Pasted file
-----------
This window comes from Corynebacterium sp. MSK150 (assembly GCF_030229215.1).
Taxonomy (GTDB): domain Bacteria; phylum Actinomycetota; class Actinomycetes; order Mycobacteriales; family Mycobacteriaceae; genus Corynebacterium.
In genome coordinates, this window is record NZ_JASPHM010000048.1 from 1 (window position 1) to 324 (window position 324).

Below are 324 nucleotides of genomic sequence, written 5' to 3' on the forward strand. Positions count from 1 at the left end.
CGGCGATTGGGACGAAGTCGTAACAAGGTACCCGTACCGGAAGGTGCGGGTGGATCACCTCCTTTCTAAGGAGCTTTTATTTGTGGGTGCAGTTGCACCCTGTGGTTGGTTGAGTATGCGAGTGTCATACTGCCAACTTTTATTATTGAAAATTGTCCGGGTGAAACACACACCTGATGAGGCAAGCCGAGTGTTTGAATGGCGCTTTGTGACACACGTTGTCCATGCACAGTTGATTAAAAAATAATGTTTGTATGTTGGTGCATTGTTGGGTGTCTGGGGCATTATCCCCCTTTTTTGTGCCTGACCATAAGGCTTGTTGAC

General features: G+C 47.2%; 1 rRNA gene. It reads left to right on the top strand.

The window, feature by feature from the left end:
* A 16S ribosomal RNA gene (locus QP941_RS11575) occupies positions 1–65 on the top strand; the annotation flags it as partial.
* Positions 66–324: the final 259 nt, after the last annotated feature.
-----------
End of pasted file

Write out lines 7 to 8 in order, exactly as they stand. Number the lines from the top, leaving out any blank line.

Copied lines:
The window, feature by feature from the left end:
* A 16S ribosomal RNA gene (locus QP941_RS11575) occupies positions 1–65 on the top strand; the annotation flags it as partial.